A £200,000 fundraising project has been launched to commission a “larger than life” statue of Margaret Thatcher for her home town of Grantham.
The move comes after months of speculation about how Grantham may commemorate its most famous daughter, which has attracted interest worldwide.
As well as the statue, Grantham Museum - which is run by volunteers - wants to commission a permanent exhibition of her life and work within its town centre building and to make other improvements to ensure its future.
The museum intends to raise the money through donations and merchandise sales - a minimum of 50p from every £1 donated will go towards refurbishing the museum to, in the words of PR and marketing director Helen Goral: “make it a sustainable destination of choice for generations to come.”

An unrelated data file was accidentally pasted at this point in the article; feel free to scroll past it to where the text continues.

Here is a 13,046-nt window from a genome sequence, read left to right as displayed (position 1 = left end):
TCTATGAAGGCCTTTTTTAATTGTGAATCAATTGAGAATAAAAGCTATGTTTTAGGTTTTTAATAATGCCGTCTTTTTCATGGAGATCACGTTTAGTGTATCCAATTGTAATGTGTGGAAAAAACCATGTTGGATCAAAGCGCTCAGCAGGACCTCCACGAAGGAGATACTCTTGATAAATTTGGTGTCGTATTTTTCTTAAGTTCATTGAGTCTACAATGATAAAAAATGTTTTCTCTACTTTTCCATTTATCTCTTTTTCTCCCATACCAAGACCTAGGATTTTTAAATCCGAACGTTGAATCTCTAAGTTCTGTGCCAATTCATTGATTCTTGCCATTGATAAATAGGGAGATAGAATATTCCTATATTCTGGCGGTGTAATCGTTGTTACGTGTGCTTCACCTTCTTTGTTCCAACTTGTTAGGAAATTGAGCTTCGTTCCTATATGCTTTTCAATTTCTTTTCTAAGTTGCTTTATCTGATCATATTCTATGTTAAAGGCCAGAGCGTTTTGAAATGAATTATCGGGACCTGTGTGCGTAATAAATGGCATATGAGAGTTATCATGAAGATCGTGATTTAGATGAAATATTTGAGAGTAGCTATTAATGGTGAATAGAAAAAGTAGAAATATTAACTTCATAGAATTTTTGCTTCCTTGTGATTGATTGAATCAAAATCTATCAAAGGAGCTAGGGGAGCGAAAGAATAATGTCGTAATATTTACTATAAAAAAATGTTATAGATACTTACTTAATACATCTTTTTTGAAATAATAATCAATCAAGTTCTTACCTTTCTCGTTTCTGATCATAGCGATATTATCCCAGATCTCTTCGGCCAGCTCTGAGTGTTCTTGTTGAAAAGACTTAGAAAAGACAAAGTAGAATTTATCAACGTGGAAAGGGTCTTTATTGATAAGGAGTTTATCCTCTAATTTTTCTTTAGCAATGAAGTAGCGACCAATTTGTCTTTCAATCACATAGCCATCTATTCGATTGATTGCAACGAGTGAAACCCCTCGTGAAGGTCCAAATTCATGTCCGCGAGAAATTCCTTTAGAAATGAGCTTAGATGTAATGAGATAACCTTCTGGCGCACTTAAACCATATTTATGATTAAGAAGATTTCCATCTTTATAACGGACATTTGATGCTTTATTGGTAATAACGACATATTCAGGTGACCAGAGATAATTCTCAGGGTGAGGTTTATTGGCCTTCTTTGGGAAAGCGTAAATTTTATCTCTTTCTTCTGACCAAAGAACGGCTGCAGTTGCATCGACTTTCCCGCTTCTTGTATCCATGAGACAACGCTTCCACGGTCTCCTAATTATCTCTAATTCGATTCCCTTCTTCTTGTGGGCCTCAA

She continued: “Whatever you think of Mrs Thatcher she was a local grocer’s daughter, was the first female Prime Minister and the longest serving of the 20th century. Her heritage deserves a fitting tribute and exhibition.”
Grantham Community Heritage Association, which runs the museum, claims feedback from local residents and museum supporters further afield “proves the huge support and appetite” for Grantham to recognise Mrs Thatcher.
Local Conservative MP Nick Boles, who has never met Mrs Thatcher, said: “I think she would have applauded this, because it preserves the history of the town and marks what she did for the country and there will be no tax-payer funding involved, This is about the statue and the institution of the museum together. I will run to anyone, I will call anyone, to help raise this money.”
The association could not deliver details about the statue or exhibition but chairman Graham Jeal said the statue would be “larger than life.”
He could not say whether or not the statue would be erected inside the museum or outside on St Peter’s Hill, the site of a large bronze statue to another former Grantham resident, Sir Isaac Newton.
Last week, the Labour group at South Kesteven District Council proposed funding a Thatcher statue, but the motion was defeated 40-7 by the Tory-led council.